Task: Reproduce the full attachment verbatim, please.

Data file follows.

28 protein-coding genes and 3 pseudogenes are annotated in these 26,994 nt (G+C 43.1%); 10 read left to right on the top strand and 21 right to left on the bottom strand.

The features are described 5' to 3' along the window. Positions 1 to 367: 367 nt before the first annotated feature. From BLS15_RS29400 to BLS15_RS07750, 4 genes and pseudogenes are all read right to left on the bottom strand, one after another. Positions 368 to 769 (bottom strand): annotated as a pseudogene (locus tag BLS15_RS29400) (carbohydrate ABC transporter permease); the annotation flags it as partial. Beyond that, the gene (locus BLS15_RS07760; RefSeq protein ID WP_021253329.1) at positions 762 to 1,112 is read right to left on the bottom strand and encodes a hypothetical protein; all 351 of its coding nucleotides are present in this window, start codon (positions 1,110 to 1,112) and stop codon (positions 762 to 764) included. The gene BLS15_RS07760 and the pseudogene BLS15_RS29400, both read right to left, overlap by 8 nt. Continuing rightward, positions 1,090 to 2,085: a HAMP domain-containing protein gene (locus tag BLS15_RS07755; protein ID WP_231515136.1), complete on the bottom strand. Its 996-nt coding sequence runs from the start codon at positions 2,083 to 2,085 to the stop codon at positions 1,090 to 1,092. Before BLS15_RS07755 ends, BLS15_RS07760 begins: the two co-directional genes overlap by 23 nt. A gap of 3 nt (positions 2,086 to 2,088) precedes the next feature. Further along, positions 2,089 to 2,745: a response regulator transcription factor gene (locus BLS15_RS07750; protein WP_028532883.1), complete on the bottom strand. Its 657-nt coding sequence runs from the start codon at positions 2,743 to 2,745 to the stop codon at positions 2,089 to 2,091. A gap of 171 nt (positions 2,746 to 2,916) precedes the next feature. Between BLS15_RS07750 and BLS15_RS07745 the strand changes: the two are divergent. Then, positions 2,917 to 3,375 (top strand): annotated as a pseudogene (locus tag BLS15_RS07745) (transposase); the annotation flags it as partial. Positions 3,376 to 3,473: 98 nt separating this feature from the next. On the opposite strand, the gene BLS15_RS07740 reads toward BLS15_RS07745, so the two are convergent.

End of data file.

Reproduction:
28 protein-coding genes and 3 pseudogenes are annotated in these 26,994 nt (G+C 43.1%); 10 read left to right on the top strand and 21 right to left on the bottom strand.

The features are described 5' to 3' along the window. Positions 1 to 367: 367 nt before the first annotated feature. From BLS15_RS29400 to BLS15_RS07750, 4 genes and pseudogenes are all read right to left on the bottom strand, one after another. Positions 368 to 769 (bottom strand): annotated as a pseudogene (locus tag BLS15_RS29400) (carbohydrate ABC transporter permease); the annotation flags it as partial. Beyond that, the gene (locus BLS15_RS07760; RefSeq protein ID WP_021253329.1) at positions 762 to 1,112 is read right to left on the bottom strand and encodes a hypothetical protein; all 351 of its coding nucleotides are present in this window, start codon (positions 1,110 to 1,112) and stop codon (positions 762 to 764) included. The gene BLS15_RS07760 and the pseudogene BLS15_RS29400, both read right to left, overlap by 8 nt. Continuing rightward, positions 1,090 to 2,085: a HAMP domain-containing protein gene (locus tag BLS15_RS07755; protein ID WP_231515136.1), complete on the bottom strand. Its 996-nt coding sequence runs from the start codon at positions 2,083 to 2,085 to the stop codon at positions 1,090 to 1,092. Before BLS15_RS07755 ends, BLS15_RS07760 begins: the two co-directional genes overlap by 23 nt. A gap of 3 nt (positions 2,086 to 2,088) precedes the next feature. Further along, positions 2,089 to 2,745: a response regulator transcription factor gene (locus BLS15_RS07750; protein WP_028532883.1), complete on the bottom strand. Its 657-nt coding sequence runs from the start codon at positions 2,743 to 2,745 to the stop codon at positions 2,089 to 2,091. A gap of 171 nt (positions 2,746 to 2,916) precedes the next feature. Between BLS15_RS07750 and BLS15_RS07745 the strand changes: the two are divergent. Then, positions 2,917 to 3,375 (top strand): annotated as a pseudogene (locus tag BLS15_RS07745) (transposase); the annotation flags it as partial. Positions 3,376 to 3,473: 98 nt separating this feature from the next. On the opposite strand, the gene BLS15_RS07740 reads toward BLS15_RS07745, so the two are convergent.